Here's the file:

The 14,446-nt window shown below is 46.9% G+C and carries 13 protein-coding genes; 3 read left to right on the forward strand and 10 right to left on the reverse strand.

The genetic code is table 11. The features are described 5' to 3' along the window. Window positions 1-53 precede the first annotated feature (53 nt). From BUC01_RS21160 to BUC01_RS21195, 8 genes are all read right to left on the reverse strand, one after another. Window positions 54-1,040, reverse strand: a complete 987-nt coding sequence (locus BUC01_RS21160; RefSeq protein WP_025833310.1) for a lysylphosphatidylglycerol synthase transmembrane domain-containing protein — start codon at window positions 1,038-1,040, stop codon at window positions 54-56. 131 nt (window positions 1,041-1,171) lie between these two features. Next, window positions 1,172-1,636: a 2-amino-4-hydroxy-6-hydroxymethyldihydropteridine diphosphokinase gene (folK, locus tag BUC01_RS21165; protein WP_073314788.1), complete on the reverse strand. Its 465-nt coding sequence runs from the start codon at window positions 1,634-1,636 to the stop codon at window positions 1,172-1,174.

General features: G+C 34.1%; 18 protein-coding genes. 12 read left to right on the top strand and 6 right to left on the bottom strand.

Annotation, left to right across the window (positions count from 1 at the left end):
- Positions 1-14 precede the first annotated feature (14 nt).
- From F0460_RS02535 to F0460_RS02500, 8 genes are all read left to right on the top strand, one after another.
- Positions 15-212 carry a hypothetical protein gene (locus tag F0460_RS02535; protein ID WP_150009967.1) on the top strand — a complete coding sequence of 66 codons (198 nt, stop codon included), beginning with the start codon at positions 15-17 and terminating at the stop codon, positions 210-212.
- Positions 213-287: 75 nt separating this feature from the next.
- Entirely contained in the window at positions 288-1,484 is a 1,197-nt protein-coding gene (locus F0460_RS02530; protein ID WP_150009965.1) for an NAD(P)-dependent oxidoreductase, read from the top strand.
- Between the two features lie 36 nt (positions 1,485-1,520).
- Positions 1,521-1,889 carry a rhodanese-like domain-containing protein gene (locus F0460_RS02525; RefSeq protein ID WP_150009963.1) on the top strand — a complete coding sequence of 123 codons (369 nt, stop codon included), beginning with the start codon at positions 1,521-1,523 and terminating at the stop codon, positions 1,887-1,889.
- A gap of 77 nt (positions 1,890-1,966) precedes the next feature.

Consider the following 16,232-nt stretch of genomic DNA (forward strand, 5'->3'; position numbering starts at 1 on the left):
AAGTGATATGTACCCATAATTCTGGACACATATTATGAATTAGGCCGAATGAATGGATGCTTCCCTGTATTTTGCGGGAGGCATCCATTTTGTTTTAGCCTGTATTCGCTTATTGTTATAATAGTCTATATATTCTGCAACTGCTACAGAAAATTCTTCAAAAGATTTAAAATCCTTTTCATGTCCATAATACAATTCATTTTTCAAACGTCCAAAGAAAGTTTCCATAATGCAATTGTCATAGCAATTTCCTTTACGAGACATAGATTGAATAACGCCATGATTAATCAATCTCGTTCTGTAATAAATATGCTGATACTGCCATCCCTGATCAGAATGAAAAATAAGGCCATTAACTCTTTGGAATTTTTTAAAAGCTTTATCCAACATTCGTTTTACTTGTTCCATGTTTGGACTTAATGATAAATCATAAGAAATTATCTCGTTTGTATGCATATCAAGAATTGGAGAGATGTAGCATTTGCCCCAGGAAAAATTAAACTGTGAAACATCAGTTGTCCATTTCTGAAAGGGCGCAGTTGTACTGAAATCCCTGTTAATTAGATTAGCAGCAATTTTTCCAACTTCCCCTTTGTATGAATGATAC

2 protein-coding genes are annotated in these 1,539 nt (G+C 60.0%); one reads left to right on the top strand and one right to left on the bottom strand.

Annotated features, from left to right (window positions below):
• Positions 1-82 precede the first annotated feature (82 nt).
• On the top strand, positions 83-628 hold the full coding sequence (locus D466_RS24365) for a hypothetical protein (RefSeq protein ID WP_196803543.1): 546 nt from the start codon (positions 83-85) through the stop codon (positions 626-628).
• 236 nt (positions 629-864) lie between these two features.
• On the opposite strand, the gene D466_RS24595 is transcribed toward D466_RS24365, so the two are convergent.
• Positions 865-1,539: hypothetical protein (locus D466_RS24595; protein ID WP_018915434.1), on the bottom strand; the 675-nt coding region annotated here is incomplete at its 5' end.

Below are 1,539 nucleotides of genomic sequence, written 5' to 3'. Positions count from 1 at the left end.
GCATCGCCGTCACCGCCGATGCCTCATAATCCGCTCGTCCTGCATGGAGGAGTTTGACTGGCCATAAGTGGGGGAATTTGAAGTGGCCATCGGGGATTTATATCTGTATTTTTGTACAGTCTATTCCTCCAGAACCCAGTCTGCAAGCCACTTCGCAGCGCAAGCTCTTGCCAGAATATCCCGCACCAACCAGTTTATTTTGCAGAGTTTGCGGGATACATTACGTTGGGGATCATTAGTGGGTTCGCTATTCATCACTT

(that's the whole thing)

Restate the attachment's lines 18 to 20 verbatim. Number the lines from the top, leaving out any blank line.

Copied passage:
• On the top strand, positions 83-628 hold the full coding sequence (locus D466_RS24365) for a hypothetical protein (RefSeq protein ID WP_196803543.1): 546 nt from the start codon (positions 83-85) through the stop codon (positions 626-628).
• 236 nt (positions 629-864) lie between these two features.
• On the opposite strand, the gene D466_RS24595 is transcribed toward D466_RS24365, so the two are convergent.